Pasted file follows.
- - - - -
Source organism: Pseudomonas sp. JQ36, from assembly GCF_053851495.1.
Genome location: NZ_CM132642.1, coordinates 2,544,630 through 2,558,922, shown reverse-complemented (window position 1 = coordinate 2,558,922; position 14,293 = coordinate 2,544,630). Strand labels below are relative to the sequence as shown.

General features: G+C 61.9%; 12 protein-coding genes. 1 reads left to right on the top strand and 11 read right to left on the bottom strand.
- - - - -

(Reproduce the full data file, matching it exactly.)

Source organism: Pseudomonas sp. JQ36, from assembly GCF_053851495.1.
Genome location: NZ_CM132642.1, coordinates 2,544,630 through 2,558,922, shown reverse-complemented (window position 1 = coordinate 2,558,922; position 14,293 = coordinate 2,544,630). Strand labels below are relative to the sequence as shown.

General features: G+C 61.9%; 12 protein-coding genes. 1 reads left to right on the top strand and 11 read right to left on the bottom strand.